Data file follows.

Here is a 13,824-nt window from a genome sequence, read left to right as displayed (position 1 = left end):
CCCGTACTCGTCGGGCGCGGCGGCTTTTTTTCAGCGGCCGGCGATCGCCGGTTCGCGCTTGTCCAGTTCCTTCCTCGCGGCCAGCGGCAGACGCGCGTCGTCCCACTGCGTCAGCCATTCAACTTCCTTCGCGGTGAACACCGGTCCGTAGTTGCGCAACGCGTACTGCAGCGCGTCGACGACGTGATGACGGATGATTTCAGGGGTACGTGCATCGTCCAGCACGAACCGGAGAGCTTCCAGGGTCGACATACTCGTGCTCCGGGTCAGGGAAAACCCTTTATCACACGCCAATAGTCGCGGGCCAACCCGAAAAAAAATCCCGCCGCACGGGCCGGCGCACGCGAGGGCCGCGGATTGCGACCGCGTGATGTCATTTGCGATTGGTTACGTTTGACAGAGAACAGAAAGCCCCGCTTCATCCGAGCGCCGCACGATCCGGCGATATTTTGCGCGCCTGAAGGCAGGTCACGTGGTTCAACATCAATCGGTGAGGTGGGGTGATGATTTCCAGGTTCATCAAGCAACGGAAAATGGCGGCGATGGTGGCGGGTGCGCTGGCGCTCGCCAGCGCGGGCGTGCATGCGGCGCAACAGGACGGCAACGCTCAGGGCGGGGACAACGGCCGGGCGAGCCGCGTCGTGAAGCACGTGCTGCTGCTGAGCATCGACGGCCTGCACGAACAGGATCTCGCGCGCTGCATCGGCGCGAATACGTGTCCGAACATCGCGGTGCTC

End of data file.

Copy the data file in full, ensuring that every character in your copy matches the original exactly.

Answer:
Here is a 13,824-nt window from a genome sequence, read left to right as displayed (position 1 = left end):
CCCGTACTCGTCGGGCGCGGCGGCTTTTTTTCAGCGGCCGGCGATCGCCGGTTCGCGCTTGTCCAGTTCCTTCCTCGCGGCCAGCGGCAGACGCGCGTCGTCCCACTGCGTCAGCCATTCAACTTCCTTCGCGGTGAACACCGGTCCGTAGTTGCGCAACGCGTACTGCAGCGCGTCGACGACGTGATGACGGATGATTTCAGGGGTACGTGCATCGTCCAGCACGAACCGGAGAGCTTCCAGGGTCGACATACTCGTGCTCCGGGTCAGGGAAAACCCTTTATCACACGCCAATAGTCGCGGGCCAACCCGAAAAAAAATCCCGCCGCACGGGCCGGCGCACGCGAGGGCCGCGGATTGCGACCGCGTGATGTCATTTGCGATTGGTTACGTTTGACAGAGAACAGAAAGCCCCGCTTCATCCGAGCGCCGCACGATCCGGCGATATTTTGCGCGCCTGAAGGCAGGTCACGTGGTTCAACATCAATCGGTGAGGTGGGGTGATGATTTCCAGGTTCATCAAGCAACGGAAAATGGCGGCGATGGTGGCGGGTGCGCTGGCGCTCGCCAGCGCGGGCGTGCATGCGGCGCAACAGGACGGCAACGCTCAGGGCGGGGACAACGGCCGGGCGAGCCGCGTCGTGAAGCACGTGCTGCTGCTGAGCATCGACGGCCTGCACGAACAGGATCTCGCGCGCTGCATCGGCGCGAATACGTGTCCGAACATCGCGGTGCTC